Pretrial Fairness Act comes to unexpected halt as Illinois passes more criminal justice reform legislation


Daily file illustration by Olivia Abeyta

The Pretrial Fairness Act would eliminate cash bail statewide.

Kristen Axtman, Reporter

Content warning: This article contains mentions of child sexual assault.

Illinois was set to be the first state to eliminate cash bail at the start of this year, but a December circuit court ruling halted the reform. 

The Pretrial Fairness Act would allow defendants to be released as they await trial, rather than having to pay a cash bond for release — as long as they don’t pose a threat to others or a risk of fleeing. 

But the Kankakee County circuit court ruled that the Pretrial Fairness Act violates the powers given to the judiciary by the state’s constitution, preventing the change from being implemented. State Attorney General Kwame Raoul announced on Dec. 30 that he would appeal the lower court’s decision to stay the act. 

Without the Pretrial Fairness Act, low-income people accused of low-level crimes will continue to suffer in custody while wealthy people can be free, said Darlene Cannon, a member of Citizens Network of Protection and 2nd Ward aldermanic candidate. 

“It’s a matter of the haves and the have-nots,” Cannon said. “The people who are being forced to stay in jail are Black and brown people.”

For now, individual counties can decide whether they follow the Pretrial Fairness Act, Prtizker Prof. Juliet Sorensen said. According to WTTW, Chicago’s local PBS affiliate, 65 of Illinois’ 102 counties chose to keep cash bail.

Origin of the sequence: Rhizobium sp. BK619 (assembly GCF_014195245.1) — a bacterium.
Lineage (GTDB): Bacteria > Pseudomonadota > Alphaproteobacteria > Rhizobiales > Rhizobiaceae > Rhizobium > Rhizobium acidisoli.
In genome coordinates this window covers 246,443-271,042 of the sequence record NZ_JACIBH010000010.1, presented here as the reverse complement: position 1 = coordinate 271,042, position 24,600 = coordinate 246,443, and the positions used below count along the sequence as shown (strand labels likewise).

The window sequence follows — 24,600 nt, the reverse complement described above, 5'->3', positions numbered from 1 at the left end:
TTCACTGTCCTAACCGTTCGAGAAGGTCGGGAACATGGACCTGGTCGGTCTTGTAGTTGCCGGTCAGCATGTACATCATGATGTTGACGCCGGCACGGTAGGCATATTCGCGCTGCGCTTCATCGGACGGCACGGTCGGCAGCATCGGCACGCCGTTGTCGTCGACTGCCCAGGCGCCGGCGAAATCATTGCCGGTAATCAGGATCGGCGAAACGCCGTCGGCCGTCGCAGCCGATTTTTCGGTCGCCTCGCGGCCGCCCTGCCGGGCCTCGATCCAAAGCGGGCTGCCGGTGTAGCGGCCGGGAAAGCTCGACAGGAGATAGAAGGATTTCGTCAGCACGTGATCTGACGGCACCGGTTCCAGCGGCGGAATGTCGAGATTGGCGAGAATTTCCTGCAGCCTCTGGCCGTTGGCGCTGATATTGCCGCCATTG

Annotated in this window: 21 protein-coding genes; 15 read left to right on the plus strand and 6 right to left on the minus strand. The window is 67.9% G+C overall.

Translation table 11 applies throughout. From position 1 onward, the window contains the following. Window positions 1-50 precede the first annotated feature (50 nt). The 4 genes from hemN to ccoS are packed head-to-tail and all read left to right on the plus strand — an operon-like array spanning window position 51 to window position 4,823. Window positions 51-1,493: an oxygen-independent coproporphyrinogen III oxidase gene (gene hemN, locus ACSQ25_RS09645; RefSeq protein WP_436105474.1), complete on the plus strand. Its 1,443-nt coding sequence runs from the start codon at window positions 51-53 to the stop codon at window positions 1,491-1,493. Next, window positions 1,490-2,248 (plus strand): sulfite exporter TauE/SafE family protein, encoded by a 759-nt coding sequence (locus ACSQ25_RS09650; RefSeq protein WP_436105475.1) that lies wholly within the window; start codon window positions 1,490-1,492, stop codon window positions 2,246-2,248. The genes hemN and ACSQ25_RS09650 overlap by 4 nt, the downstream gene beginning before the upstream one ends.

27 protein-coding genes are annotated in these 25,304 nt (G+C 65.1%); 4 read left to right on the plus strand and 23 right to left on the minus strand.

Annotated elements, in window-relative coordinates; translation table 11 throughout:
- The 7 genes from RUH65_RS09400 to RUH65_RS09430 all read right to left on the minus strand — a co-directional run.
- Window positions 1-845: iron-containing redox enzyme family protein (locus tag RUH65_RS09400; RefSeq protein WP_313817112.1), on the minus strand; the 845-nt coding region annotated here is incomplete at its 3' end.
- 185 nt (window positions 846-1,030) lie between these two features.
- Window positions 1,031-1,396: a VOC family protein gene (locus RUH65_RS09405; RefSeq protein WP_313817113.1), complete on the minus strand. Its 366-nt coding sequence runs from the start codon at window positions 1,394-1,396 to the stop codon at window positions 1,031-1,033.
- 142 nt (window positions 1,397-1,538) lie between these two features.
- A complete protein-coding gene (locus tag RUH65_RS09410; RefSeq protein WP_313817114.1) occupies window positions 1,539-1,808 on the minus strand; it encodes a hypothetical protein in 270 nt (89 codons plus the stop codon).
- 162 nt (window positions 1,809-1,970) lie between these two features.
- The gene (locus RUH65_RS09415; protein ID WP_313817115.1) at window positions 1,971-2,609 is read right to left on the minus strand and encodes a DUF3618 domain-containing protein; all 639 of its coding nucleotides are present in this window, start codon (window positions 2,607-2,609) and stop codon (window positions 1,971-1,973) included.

The judge’s ruling also determined the Illinois legislature should have put the measure up for a referendum vote.

The State Supreme Court’s timing should not be seen as an indicator of whether it will uphold or overturn the law, Sorensen added. 

“The (Illinois) Supreme Court is merely delaying the implementation of a law while it does what it’s entitled to do, which is review its constitutionality,” she said. 

Many conservative politicians have criticized the law as making Illinois unsafe. But Sorensen said New Jersey, which has dramatically reduced its practice of cash bail, saw the opposite effect. 

Cannon said she has seen many ads arguing the elimination of cash bail will free “murderers and rapists,” a claim she called misleading. Under the act, a defendant does not qualify for pretrial release if there is a determined risk of fleeing or threat to others, such as in stalking or sexual abuse cases.

“This is about smaller, non-threatening crimes,” Cannon said.

As the court considers the case, the Illinois legislature passed a bipartisan bill Tuesday night abolishing life imprisonment without the possibility of parole for people ages 20 and younger. The bill excludes anyone convicted of predatory criminal sexual assault of a child.

This marks a significant change for the state: Illinois abolished parole in 1978, so prisoners eligible for parole either were sentenced before 1978 or qualify for youthful parole. 

“Illinois is one of the few states in the country that there are virtually no ways out (of prison),” said Alissa Rivera, communications director for Restore Justice, a group working toward ending mandatory minimum sentences.

Sentencing a child to die in prison with no parole review is a violation of the United Nation Convention on the Rights of the Child, she said. 

But if cash bail is abolished, advocates for the Pretrial Fairness Act said fewer families would suffer. Cannon said she met a man in Springfield whose family became unhoused after he was arrested and put in jail for missing his court date due to an unpaid parking ticket. 

“(The act) is moving the needle in the right direction,” Cannon said.

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Twitter: @KristenAxtman1

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